Online Product Design Testing - A New Application for MaxDiff


Online testing of marketing concepts is now an established and proven practice. Numerous methodologies are used to test copy points, features and benefits. One methodology, MaxDiff, is becoming one of the most useful and straight-forward tools available to marketers today. The key characteristic of a MaxDiff design is that it forces respondents to choose between alternatives, which may be very similar and have a very similar appeal. Forcing respondents to choose the most preferred and least preferred item from a set of alternatives, results in a greater ability to analytically discriminate between the alternatives than is possible using traditional monadic rating questions.

Typically, MaxDiff research relies on descriptive elements (such as features and copy points) to define the most motivating marketing messages. Now, marketers are utilizing the MaxDiff approach with product visuals, including product concepts, packaging, logos and more. With MaxDiff, respondents are exposed to a set of images and are asked to select the best (most appealing, most important, etc.) and worst (least appealing, least important, etc.). Respondents typically complete several scenarios where each scenario contains a different subset of images. The scenarios are carefully created using an experimental design that ensures that each item is shown an equal number of times and in different order.

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Avoiding Cannibalization in New Product Development



Business Scenario: You currently offer a premium product in the market place. A competitor recently launched a “knock-off” version of your premium product at a lower price point and it’s eating away at your revenue. To counteract this you want to release a lower cost version of your premium product to compete with your competitor. However, you have one big concern, “Will releasing a lower-cost version of my premium product eat away at the revenue of the premium product – and ultimately reduce overall revenue?”

Good news - this is a common business problem. Even better news – there is a research approach that fits this business problem to a tee. The approach is called Conjoint Analysis. Instead of talking in general terms about how the approach works, we think it would be more valuable to show real-life applications of how this approach is used to address important business problems.

Let’s look at Conjoint Analysis directly through the lens of the business problem – “How do I avoid cannibalization in new product development?”

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Email Deliverabilty and What It Means for Marketers and Researchers



The mail must go through…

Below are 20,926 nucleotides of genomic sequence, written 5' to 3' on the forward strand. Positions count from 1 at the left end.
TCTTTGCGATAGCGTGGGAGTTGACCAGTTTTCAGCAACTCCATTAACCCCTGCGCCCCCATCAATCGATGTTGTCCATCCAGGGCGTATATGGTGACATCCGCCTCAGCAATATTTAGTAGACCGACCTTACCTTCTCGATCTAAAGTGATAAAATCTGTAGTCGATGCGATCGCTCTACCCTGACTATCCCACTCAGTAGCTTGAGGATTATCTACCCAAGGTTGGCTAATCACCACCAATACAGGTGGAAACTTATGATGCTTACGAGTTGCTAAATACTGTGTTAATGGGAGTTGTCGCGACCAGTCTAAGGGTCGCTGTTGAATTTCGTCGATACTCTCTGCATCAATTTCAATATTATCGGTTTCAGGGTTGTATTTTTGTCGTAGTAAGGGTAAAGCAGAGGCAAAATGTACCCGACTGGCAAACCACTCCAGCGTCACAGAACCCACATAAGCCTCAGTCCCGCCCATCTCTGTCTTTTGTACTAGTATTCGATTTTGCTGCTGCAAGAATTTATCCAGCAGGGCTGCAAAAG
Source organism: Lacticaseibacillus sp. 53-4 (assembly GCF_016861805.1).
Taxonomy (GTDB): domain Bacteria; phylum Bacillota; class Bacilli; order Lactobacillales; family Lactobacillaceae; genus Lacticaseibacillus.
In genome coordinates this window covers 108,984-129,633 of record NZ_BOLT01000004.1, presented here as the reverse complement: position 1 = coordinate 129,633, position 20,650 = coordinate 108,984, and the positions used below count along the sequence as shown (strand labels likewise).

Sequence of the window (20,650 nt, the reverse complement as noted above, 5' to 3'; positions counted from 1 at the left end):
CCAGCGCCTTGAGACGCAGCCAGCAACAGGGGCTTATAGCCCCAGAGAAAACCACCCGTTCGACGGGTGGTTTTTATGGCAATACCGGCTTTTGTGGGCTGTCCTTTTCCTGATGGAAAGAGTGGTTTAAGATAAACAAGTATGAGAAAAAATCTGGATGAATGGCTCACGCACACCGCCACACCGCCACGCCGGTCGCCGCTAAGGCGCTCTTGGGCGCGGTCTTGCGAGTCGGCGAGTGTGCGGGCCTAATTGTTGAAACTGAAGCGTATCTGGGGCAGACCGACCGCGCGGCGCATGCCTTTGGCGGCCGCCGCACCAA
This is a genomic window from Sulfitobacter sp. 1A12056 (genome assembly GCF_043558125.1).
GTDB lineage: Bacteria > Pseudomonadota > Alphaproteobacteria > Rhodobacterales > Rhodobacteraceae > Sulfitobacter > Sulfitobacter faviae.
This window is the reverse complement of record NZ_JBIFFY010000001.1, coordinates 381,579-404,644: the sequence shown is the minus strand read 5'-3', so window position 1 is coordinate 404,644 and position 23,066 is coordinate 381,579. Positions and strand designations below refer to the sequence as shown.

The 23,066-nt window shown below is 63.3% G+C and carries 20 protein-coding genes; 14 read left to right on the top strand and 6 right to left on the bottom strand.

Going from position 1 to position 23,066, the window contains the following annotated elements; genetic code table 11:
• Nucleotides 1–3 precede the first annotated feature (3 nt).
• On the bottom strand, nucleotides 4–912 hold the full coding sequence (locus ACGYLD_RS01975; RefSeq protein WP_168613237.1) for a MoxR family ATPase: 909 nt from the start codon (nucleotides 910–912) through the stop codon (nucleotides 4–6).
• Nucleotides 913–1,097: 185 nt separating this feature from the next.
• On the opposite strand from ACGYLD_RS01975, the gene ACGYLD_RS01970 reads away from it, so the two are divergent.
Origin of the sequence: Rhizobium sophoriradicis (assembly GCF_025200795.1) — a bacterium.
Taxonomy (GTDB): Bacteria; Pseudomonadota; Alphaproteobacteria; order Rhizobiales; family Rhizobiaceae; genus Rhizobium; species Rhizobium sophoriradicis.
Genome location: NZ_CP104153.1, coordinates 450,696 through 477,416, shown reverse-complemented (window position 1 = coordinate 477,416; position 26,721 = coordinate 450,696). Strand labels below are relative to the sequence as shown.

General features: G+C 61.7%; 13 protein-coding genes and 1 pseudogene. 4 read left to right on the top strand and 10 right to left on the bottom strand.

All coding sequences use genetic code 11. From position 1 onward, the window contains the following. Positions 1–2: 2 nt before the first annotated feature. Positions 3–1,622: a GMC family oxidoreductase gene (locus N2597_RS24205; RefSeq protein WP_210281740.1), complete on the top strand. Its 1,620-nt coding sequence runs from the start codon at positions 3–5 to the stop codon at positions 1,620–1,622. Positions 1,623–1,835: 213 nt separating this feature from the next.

I’m reminded of an inscription from the James Farley Post Office in New York City that reads:

“Neither snow nor rain nor heat nor gloom of night stays these couriers from the swift completion of their appointed rounds.”

This quote is a translation from Herodotus, c. 500 B.C.E. That means we’ve been dealing with “getting the message through” for a long time. Add spam to that list and you have the context for getting email delivered to your customers and prospects.

First, the good news: spam is now under 50% of all email traffic, down from a high of just over 70% two years ago. Now for the bad news: without spam filtering, every other email in your inbox would be spam. Making things worse, if you are a business trying to reach your customers, spam filters still trap legitimate email.

Getting legitimate email through to its intended recipient is a challenge. Let’s spend a little time understanding why this is, and then discuss some simple – and not so simple -- things you can do to improve the situation.

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The Problem with Precision


If you had an 82% chance to win a bet, would you place the bet?

Why are we so enamored with precision? Why is it that if we can’t get an exact number, then we don’t want any number at all? There seems to be a misunderstanding among many marketers that we must clear up. It’s much better to be generally right than to be precisely wrong. If you’re looking to project sales volume for a specific customer segment 3 years out and you’re asking for an exact sales volume number, then you’re asking the wrong question. Again, it’s much better to be generally right than to be precisely wrong.


This way of thinking is the norm in other disciplines such as finance. For example, a financial risk analysis involves assessing the probability of a variety of outcomes under a range of input assumptions, and making an educated investment decision. The same strategy can be effective in the marketing world, too. Rather than picking a number, we should evaluate a range of different scenarios and make an educated marketing decision based on the likelihood of various outcomes.

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What TV is Teaching the Whole Advertising Industry



"As an industry we pay so much attention to average ratings and we don't talk about the effectiveness of the media enough. Reach is important, but the opportunity to bring the consumer down the sales funnel is more important." - Howard Shimmel, Chief Research Officer – Turner Broadcasting (source)